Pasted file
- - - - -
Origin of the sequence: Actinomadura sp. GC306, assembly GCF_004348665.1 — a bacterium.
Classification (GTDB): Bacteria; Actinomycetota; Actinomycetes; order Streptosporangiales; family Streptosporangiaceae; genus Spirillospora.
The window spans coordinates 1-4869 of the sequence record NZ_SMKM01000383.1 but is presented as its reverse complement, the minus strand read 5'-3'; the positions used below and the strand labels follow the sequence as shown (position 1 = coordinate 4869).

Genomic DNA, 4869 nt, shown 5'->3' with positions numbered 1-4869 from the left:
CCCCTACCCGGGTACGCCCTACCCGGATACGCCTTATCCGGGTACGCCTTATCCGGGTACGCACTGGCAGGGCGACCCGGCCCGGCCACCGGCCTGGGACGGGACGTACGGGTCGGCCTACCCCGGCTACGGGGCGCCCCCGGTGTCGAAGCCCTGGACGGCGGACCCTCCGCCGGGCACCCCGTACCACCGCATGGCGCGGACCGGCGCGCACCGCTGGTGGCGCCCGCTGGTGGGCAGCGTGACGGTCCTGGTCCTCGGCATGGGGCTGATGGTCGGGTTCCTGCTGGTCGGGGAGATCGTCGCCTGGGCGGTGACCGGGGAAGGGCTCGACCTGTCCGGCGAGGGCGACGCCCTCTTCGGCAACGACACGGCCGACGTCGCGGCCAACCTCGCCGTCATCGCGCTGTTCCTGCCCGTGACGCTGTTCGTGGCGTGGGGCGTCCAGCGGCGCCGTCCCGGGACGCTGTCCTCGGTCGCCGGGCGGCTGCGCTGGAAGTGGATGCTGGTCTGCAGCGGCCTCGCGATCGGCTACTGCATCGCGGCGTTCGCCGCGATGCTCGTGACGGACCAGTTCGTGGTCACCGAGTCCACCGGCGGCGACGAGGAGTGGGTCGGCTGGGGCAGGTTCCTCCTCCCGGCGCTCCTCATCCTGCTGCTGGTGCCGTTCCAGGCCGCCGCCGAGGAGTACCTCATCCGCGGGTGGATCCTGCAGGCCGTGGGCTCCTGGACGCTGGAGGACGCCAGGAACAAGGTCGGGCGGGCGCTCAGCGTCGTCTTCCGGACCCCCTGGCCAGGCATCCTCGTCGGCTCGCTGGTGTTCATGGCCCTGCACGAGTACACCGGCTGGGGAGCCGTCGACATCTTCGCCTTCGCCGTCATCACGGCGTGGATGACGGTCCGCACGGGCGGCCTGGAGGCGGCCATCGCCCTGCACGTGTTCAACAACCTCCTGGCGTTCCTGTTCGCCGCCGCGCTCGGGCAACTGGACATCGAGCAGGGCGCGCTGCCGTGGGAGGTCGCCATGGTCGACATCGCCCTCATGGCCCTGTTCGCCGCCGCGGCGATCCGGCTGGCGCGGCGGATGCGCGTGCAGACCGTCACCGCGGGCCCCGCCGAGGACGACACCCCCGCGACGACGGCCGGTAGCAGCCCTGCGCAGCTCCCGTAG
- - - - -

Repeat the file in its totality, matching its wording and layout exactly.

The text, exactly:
Origin of the sequence: Actinomadura sp. GC306, assembly GCF_004348665.1 — a bacterium.
Classification (GTDB): Bacteria; Actinomycetota; Actinomycetes; order Streptosporangiales; family Streptosporangiaceae; genus Spirillospora.
The window spans coordinates 1-4869 of the sequence record NZ_SMKM01000383.1 but is presented as its reverse complement, the minus strand read 5'-3'; the positions used below and the strand labels follow the sequence as shown (position 1 = coordinate 4869).

Genomic DNA, 4869 nt, shown 5'->3' with positions numbered 1-4869 from the left:
CCCCTACCCGGGTACGCCCTACCCGGATACGCCTTATCCGGGTACGCCTTATCCGGGTACGCACTGGCAGGGCGACCCGGCCCGGCCACCGGCCTGGGACGGGACGTACGGGTCGGCCTACCCCGGCTACGGGGCGCCCCCGGTGTCGAAGCCCTGGACGGCGGACCCTCCGCCGGGCACCCCGTACCACCGCATGGCGCGGACCGGCGCGCACCGCTGGTGGCGCCCGCTGGTGGGCAGCGTGACGGTCCTGGTCCTCGGCATGGGGCTGATGGTCGGGTTCCTGCTGGTCGGGGAGATCGTCGCCTGGGCGGTGACCGGGGAAGGGCTCGACCTGTCCGGCGAGGGCGACGCCCTCTTCGGCAACGACACGGCCGACGTCGCGGCCAACCTCGCCGTCATCGCGCTGTTCCTGCCCGTGACGCTGTTCGTGGCGTGGGGCGTCCAGCGGCGCCGTCCCGGGACGCTGTCCTCGGTCGCCGGGCGGCTGCGCTGGAAGTGGATGCTGGTCTGCAGCGGCCTCGCGATCGGCTACTGCATCGCGGCGTTCGCCGCGATGCTCGTGACGGACCAGTTCGTGGTCACCGAGTCCACCGGCGGCGACGAGGAGTGGGTCGGCTGGGGCAGGTTCCTCCTCCCGGCGCTCCTCATCCTGCTGCTGGTGCCGTTCCAGGCCGCCGCCGAGGAGTACCTCATCCGCGGGTGGATCCTGCAGGCCGTGGGCTCCTGGACGCTGGAGGACGCCAGGAACAAGGTCGGGCGGGCGCTCAGCGTCGTCTTCCGGACCCCCTGGCCAGGCATCCTCGTCGGCTCGCTGGTGTTCATGGCCCTGCACGAGTACACCGGCTGGGGAGCCGTCGACATCTTCGCCTTCGCCGTCATCACGGCGTGGATGACGGTCCGCACGGGCGGCCTGGAGGCGGCCATCGCCCTGCACGTGTTCAACAACCTCCTGGCGTTCCTGTTCGCCGCCGCGCTCGGGCAACTGGACATCGAGCAGGGCGCGCTGCCGTGGGAGGTCGCCATGGTCGACATCGCCCTCATGGCCCTGTTCGCCGCCGCGGCGATCCGGCTGGCGCGGCGGATGCGCGTGCAGACCGTCACCGCGGGCCCCGCCGAGGACGACACCCCCGCGACGACGGCCGGTAGCAGCCCTGCGCAGCTCCCGTAG